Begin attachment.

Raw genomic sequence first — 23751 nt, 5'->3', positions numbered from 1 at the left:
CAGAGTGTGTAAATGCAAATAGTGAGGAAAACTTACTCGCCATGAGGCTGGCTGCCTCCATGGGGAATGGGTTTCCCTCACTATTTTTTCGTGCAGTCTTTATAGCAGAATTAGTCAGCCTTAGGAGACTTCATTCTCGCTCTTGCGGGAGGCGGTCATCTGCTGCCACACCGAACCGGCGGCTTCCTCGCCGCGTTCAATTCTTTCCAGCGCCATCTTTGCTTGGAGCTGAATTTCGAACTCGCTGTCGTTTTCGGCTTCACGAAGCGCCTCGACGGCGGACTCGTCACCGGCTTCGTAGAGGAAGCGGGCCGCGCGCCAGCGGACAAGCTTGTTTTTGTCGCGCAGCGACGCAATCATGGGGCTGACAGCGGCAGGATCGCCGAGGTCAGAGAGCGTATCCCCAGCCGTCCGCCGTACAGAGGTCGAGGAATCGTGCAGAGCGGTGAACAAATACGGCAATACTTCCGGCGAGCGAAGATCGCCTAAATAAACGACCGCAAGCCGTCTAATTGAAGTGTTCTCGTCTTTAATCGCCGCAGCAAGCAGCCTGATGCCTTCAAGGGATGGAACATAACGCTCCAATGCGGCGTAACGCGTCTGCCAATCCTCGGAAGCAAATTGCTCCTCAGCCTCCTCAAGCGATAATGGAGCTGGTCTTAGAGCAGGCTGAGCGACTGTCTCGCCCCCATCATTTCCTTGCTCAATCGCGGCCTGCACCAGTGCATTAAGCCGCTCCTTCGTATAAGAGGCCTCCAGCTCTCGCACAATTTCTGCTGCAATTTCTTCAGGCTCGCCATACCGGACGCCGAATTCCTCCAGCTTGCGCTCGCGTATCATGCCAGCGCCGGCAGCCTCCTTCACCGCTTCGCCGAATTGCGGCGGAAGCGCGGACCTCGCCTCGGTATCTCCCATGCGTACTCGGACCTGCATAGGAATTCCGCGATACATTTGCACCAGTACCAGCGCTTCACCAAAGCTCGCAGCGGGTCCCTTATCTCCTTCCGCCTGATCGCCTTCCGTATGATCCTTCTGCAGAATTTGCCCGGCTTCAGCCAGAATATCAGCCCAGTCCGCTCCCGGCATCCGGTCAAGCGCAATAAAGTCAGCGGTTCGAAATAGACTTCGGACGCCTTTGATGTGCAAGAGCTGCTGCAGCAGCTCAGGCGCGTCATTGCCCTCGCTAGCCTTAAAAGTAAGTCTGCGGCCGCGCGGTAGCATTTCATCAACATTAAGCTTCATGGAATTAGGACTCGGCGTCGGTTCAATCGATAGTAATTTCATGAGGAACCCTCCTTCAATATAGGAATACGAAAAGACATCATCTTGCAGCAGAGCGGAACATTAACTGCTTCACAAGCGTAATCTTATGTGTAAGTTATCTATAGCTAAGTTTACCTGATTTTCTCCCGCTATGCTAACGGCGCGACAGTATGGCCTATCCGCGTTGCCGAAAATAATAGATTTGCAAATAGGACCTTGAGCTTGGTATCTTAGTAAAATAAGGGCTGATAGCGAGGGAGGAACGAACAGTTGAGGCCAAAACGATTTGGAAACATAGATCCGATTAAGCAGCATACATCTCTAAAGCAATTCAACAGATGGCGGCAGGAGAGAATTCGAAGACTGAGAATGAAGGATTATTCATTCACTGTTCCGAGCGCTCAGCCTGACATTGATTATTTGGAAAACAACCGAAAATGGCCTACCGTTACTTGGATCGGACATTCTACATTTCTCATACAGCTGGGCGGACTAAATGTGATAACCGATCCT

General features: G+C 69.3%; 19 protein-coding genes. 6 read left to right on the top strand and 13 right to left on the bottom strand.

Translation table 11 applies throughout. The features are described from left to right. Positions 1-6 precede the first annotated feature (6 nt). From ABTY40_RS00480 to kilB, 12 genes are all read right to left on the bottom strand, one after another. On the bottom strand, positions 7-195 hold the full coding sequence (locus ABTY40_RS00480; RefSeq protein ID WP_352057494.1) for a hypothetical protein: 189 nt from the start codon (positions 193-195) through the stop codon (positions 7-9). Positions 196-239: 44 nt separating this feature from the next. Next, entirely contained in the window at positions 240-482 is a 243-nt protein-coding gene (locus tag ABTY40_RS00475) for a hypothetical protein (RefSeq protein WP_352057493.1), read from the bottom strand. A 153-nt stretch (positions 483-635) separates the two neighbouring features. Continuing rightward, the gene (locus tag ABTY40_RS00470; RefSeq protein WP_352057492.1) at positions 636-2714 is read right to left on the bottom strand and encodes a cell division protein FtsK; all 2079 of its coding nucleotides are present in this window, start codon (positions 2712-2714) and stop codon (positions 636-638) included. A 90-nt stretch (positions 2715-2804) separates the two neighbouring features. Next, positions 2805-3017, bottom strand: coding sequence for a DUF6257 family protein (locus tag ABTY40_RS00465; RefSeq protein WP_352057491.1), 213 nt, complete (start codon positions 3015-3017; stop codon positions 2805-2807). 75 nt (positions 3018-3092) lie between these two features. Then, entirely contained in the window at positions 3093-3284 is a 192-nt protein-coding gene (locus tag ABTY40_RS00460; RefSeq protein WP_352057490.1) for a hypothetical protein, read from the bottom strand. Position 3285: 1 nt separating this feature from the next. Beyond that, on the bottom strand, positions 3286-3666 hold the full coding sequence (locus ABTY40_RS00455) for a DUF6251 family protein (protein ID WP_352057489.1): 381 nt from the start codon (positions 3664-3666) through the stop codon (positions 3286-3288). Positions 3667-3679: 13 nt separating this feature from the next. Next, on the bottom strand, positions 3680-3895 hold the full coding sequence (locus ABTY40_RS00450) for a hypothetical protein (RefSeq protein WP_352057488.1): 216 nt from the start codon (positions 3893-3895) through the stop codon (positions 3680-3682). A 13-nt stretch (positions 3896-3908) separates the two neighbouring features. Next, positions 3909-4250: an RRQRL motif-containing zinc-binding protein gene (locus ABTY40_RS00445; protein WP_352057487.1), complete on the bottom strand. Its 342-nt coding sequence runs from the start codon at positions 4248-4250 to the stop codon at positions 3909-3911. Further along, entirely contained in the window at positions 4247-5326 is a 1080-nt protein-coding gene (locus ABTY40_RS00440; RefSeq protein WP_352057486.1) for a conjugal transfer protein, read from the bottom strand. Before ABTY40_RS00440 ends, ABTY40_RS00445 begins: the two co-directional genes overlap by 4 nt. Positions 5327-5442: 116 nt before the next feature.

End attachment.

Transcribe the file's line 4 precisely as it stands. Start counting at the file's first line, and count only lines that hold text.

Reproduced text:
Translation table 11 applies throughout. The features are described from left to right. Positions 1-6 precede the first annotated feature (6 nt). From ABTY40_RS00480 to kilB, 12 genes are all read right to left on the bottom strand, one after another. On the bottom strand, positions 7-195 hold the full coding sequence (locus ABTY40_RS00480; RefSeq protein ID WP_352057494.1) for a hypothetical protein: 189 nt from the start codon (positions 193-195) through the stop codon (positions 7-9). Positions 196-239: 44 nt separating this feature from the next. Next, entirely contained in the window at positions 240-482 is a 243-nt protein-coding gene (locus tag ABTY40_RS00475) for a hypothetical protein (RefSeq protein WP_352057493.1), read from the bottom strand. A 153-nt stretch (positions 483-635) separates the two neighbouring features. Continuing rightward, the gene (locus tag ABTY40_RS00470; RefSeq protein WP_352057492.1) at positions 636-2714 is read right to left on the bottom strand and encodes a cell division protein FtsK; all 2079 of its coding nucleotides are present in this window, start codon (positions 2712-2714) and stop codon (positions 636-638) included. A 90-nt stretch (positions 2715-2804) separates the two neighbouring features. Next, positions 2805-3017, bottom strand: coding sequence for a DUF6257 family protein (locus tag ABTY40_RS00465; RefSeq protein WP_352057491.1), 213 nt, complete (start codon positions 3015-3017; stop codon positions 2805-2807). 75 nt (positions 3018-3092) lie between these two features. Then, entirely contained in the window at positions 3093-3284 is a 192-nt protein-coding gene (locus tag ABTY40_RS00460; RefSeq protein WP_352057490.1) for a hypothetical protein, read from the bottom strand. Position 3285: 1 nt separating this feature from the next. Beyond that, on the bottom strand, positions 3286-3666 hold the full coding sequence (locus ABTY40_RS00455) for a DUF6251 family protein (protein ID WP_352057489.1): 381 nt from the start codon (positions 3664-3666) through the stop codon (positions 3286-3288). Positions 3667-3679: 13 nt separating this feature from the next. Next, on the bottom strand, positions 3680-3895 hold the full coding sequence (locus ABTY40_RS00450) for a hypothetical protein (RefSeq protein WP_352057488.1): 216 nt from the start codon (positions 3893-3895) through the stop codon (positions 3680-3682). A 13-nt stretch (positions 3896-3908) separates the two neighbouring features. Next, positions 3909-4250: an RRQRL motif-containing zinc-binding protein gene (locus ABTY40_RS00445; protein WP_352057487.1), complete on the bottom strand. Its 342-nt coding sequence runs from the start codon at positions 4248-4250 to the stop codon at positions 3909-3911. Further along, entirely contained in the window at positions 4247-5326 is a 1080-nt protein-coding gene (locus ABTY40_RS00440; RefSeq protein WP_352057486.1) for a conjugal transfer protein, read from the bottom strand. Before ABTY40_RS00440 ends, ABTY40_RS00445 begins: the two co-directional genes overlap by 4 nt. Positions 5327-5442: 116 nt before the next feature.